Online RL faces challenges like real-time stability and handling complex, unpredictable environments; to address these issues, the PCS framework originally used in supervised learning is extended to guide the design of RL algorithms for such settings, including guidelines for creating simulation environments, as exemplified in the development of an RL algorithm for the mobile health study Oralytics aimed at enhancing tooth-brushing behaviors through personalized intervention messages.

CP2, a collaborative project involving industry (P&G, Delta Dental), will remotely monitor Oral Health Behaviors (OHBs) in the home setting and use the insights to develop a computationally-driven, personalized Digital Oral Health Intervention (DOHIs) and test its real-world efficacy in engaging at-risk individuals in ideal OHBs and improving their oral health. CP2 builds on the Remote Oral Behavior Assessment System project (ROBAS; 1R01DE025244; NIH/NIDCR; 7/1/15–5/31/20: PI: Shetty) that provides objective, individual-level and ecologically-valid data on oral hygiene behaviors.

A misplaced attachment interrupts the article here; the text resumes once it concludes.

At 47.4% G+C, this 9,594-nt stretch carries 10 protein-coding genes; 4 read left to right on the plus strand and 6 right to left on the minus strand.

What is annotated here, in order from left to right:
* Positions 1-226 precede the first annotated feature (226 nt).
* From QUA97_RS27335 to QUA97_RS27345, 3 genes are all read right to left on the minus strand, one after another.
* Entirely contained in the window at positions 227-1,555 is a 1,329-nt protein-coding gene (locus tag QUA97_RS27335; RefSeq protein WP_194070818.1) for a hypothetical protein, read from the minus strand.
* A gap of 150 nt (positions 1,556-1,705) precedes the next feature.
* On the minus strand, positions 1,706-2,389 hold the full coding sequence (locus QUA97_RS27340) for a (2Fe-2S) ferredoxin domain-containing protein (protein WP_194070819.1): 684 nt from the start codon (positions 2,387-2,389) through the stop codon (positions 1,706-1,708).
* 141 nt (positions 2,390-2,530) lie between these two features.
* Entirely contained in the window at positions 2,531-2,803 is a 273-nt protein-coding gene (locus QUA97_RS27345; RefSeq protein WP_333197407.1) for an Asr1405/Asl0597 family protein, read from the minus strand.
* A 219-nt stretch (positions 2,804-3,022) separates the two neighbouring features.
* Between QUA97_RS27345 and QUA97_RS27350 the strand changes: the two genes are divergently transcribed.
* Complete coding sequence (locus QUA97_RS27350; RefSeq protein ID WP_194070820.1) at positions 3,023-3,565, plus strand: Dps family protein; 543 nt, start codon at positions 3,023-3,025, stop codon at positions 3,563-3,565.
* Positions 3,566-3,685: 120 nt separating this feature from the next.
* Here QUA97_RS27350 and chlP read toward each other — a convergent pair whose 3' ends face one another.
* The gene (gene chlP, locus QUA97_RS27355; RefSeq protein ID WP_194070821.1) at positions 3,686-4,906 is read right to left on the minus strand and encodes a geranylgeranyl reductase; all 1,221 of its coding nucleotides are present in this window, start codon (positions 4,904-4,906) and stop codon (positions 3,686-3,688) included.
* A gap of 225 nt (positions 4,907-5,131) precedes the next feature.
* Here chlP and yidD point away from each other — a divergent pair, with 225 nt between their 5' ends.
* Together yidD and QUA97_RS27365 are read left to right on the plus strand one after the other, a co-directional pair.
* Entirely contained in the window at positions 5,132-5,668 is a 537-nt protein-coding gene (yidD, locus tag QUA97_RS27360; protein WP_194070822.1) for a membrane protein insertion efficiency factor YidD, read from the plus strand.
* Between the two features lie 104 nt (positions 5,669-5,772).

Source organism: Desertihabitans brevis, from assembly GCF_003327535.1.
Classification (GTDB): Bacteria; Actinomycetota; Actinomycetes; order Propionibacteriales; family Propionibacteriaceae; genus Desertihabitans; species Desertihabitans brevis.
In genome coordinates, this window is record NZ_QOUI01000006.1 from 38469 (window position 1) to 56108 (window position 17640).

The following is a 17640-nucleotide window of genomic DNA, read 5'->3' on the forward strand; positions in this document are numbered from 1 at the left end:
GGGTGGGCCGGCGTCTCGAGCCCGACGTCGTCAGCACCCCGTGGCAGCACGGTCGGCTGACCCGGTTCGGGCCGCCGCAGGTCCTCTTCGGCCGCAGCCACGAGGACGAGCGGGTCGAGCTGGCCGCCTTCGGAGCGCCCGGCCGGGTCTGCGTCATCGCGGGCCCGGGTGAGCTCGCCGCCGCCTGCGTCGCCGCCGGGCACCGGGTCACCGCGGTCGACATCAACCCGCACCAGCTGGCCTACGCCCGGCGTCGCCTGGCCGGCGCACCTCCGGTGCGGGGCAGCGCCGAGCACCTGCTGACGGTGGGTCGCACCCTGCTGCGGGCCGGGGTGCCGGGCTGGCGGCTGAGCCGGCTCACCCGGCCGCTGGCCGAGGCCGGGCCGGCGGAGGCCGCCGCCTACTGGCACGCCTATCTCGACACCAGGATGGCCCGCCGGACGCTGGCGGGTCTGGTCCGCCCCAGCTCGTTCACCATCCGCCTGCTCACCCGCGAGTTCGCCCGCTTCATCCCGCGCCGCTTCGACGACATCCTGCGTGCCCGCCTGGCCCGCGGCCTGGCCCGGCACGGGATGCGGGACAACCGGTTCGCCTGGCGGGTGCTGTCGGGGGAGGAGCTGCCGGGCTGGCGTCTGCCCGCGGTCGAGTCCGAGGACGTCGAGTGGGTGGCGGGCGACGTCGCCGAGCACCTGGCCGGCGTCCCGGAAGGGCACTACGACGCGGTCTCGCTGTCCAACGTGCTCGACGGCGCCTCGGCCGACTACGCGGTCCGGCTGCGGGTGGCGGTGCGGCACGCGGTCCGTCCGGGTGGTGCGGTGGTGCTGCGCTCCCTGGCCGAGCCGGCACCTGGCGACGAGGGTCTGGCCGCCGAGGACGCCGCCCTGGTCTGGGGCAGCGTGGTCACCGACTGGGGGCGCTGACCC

In the preparatory UG3 phase, CP2 will engage end-users in the co-design of an oral self-care app and establish the usability and feasibility of the system. In the UH3 phase, CP2 will build and validate computational models for inferring the quality of OHBs and for tailoring of the DOHI. Using a cohort of 130 subjects, CP2 will conduct a 10-week Micro-Randomized Trial (MRT) to optimize the adaptive tailoring of the engagement strategies for the DOHI. Finally, CP2 will test its hypothesis (that the dynamic and personalized DOHI will be more effective than traditional, static, clinician-delivered OHI in improving oral health and adherence to 2x2x4 OHBs (brush 2 times a day, for 2 minutes each time, all 4 dental quadrants)) through a 6-month, pragmatic, randomized, controlled, parallel-group clinical trial of 260 subjects.